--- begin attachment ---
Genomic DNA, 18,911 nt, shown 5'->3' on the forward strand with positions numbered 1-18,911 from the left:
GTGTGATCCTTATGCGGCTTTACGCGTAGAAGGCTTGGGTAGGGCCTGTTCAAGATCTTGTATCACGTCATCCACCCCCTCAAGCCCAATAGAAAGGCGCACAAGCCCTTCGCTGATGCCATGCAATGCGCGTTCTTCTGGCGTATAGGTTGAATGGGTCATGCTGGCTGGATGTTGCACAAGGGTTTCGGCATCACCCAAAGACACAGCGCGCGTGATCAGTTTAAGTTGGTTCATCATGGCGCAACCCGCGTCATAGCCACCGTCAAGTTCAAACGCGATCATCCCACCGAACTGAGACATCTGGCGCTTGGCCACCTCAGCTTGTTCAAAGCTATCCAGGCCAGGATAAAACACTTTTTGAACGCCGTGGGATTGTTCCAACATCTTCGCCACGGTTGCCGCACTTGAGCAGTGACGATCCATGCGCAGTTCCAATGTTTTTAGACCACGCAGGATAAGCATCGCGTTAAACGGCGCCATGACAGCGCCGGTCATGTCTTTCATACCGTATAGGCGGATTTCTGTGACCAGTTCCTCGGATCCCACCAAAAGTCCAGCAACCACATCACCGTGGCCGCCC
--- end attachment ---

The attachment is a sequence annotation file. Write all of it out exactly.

Genomic DNA, 18,911 nt, shown 5'->3' on the forward strand with positions numbered 1-18,911 from the left:
GTGTGATCCTTATGCGGCTTTACGCGTAGAAGGCTTGGGTAGGGCCTGTTCAAGATCTTGTATCACGTCATCCACCCCCTCAAGCCCAATAGAAAGGCGCACAAGCCCTTCGCTGATGCCATGCAATGCGCGTTCTTCTGGCGTATAGGTTGAATGGGTCATGCTGGCTGGATGTTGCACAAGGGTTTCGGCATCACCCAAAGACACAGCGCGCGTGATCAGTTTAAGTTGGTTCATCATGGCGCAACCCGCGTCATAGCCACCGTCAAGTTCAAACGCGATCATCCCACCGAACTGAGACATCTGGCGCTTGGCCACCTCAGCTTGTTCAAAGCTATCCAGGCCAGGATAAAACACTTTTTGAACGCCGTGGGATTGTTCCAACATCTTCGCCACGGTTGCCGCACTTGAGCAGTGACGATCCATGCGCAGTTCCAATGTTTTTAGACCACGCAGGATAAGCATCGCGTTAAACGGCGCCATGACAGCGCCGGTCATGTCTTTCATACCGTATAGGCGGATTTCTGTGACCAGTTCCTCGGATCCCACCAAAAGTCCAGCAACCACATCACCGTGGCCGCCC